Image: EHT Collaboration.
Due to its distance from us, imaging this behemoth of a black hole is enormously challenging. It requires a resolution sharp enough to focus on an orange on the surface of the Moon, or being able to see individual atoms in one’s own finger. The telescope managed this thanks to an unprecedented collaboration between scientists across the globe, linking together eight ground-based radio telescopes and transforming the Earth into one giant virtual radio telescope.

Black holes are perhaps the most enigmatic objects in nature, powering some of the most energetic – and unobservable – phenomena in our universe. Due to their event horizon, the boundary beyond which nothing, not even light, can escape, we cannot see a black hole directly. But matter that falls towards a black hole is drawn in by its immense gravitational pull and becomes extremely hot and luminous.

As it approaches the event horizon, this matter is super heated by friction and moves close to the speed of light, emitting copious amounts of radiation. It is radiation in the form of radio waves produced by this gas moments before it crosses the event horizon that the telescope is designed to detect.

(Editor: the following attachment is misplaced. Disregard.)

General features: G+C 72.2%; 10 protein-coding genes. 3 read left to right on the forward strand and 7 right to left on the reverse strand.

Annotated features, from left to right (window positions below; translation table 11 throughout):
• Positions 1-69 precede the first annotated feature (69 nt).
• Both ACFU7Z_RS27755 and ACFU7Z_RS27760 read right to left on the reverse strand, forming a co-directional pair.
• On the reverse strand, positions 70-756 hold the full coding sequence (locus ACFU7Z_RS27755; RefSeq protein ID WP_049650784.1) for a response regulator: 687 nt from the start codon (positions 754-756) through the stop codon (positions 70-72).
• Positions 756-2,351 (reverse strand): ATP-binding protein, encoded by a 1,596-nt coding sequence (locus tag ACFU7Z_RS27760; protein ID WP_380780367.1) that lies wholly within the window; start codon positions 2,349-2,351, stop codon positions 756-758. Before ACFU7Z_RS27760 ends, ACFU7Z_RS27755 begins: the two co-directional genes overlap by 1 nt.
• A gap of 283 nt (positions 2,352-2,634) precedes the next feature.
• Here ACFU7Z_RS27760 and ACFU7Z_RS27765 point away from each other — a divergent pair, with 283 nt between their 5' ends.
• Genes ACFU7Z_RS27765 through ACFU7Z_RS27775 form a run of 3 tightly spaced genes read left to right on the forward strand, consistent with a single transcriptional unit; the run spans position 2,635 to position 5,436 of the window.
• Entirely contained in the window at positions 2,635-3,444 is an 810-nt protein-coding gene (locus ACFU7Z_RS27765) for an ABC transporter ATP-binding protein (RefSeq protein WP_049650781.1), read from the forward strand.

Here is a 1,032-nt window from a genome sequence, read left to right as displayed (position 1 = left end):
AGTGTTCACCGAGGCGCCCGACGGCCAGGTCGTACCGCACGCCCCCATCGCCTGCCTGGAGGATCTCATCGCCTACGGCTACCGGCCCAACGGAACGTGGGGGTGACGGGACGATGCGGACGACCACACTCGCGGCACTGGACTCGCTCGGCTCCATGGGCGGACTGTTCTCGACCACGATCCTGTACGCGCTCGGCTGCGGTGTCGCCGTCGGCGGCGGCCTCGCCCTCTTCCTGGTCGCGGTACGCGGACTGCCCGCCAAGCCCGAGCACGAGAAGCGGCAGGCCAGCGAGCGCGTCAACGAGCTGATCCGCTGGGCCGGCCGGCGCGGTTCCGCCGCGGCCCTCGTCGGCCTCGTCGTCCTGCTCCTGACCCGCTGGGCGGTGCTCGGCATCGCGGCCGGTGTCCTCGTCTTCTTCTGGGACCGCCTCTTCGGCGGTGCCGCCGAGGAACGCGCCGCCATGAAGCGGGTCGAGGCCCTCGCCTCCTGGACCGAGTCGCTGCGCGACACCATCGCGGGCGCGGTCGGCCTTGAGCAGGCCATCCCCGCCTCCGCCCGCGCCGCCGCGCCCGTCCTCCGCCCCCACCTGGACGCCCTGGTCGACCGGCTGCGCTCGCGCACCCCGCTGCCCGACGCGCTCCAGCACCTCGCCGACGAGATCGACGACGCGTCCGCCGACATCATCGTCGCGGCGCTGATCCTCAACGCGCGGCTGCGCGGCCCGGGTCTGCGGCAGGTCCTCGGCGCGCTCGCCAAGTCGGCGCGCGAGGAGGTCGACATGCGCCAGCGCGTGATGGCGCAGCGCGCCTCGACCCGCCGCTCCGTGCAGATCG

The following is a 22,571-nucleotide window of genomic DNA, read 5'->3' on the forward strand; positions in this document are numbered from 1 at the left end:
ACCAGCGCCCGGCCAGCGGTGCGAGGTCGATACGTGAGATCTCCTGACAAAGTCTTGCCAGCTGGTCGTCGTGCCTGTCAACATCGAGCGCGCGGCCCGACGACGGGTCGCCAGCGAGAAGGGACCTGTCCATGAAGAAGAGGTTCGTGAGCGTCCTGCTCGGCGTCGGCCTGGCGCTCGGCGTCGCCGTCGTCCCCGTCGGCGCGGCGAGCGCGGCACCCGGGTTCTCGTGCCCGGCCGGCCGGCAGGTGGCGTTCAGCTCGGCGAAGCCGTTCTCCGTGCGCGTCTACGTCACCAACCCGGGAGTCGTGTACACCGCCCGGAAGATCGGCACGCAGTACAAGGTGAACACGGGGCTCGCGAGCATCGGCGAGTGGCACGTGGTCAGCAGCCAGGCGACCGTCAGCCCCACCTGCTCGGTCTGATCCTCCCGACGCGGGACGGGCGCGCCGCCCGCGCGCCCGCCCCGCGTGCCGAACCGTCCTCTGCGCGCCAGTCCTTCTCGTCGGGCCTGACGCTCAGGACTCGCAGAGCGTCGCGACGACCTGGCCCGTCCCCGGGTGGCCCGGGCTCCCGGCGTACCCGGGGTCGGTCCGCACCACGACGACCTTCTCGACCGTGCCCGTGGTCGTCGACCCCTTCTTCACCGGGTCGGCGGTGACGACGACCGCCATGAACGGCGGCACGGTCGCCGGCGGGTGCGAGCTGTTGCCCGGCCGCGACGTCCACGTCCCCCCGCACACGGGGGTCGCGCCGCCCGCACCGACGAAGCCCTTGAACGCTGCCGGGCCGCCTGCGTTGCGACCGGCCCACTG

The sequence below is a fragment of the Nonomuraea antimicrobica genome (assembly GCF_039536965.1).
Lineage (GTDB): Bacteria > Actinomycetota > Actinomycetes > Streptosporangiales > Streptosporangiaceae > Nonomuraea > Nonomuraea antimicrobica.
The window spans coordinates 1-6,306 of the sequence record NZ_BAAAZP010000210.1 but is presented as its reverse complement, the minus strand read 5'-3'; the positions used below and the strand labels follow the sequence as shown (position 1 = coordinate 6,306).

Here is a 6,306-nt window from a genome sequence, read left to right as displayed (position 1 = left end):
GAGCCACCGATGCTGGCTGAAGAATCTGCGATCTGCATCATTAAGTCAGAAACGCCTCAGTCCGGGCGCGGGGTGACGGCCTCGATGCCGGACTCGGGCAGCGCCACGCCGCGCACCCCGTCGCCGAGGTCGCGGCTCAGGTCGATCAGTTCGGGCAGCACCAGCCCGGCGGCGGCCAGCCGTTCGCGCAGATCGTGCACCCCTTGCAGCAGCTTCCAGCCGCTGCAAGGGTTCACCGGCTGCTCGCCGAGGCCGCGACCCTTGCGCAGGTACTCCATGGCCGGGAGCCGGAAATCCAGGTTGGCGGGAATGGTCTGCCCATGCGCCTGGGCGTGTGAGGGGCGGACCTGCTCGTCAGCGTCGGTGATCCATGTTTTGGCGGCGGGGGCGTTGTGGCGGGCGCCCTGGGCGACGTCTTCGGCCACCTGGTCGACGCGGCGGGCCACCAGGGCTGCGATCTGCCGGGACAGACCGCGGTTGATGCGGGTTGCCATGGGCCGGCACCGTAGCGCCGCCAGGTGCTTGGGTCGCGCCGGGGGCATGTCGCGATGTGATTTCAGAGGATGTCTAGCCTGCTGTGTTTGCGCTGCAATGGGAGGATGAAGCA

Our observations provide new, detailed information about the structure of the magnetic fields just outside the black hole. Not only does this bring us a step closer to understanding how these mysterious and powerful jets are produced, it also explains how some ultra hot matter can lurk outside a black hole, resisting its gravity. Our research suggests that the magnetic fields are strong enough to push back on the hot gas and help it resist gravity’s pull. Only the gas that slips through the field can start flowing inwards to the event horizon.

As exciting as these new polarised images of M87’s black hole are, it is still only the beginning for the EHT collaboration and the science of black hole imaging. We are already working on what the image of the black hole that resides in the centre of our own galaxy would look like, which we hope to publish later this year. This is Sagittarius A*, or Sgr A*, our galaxy’s supermassive black hole.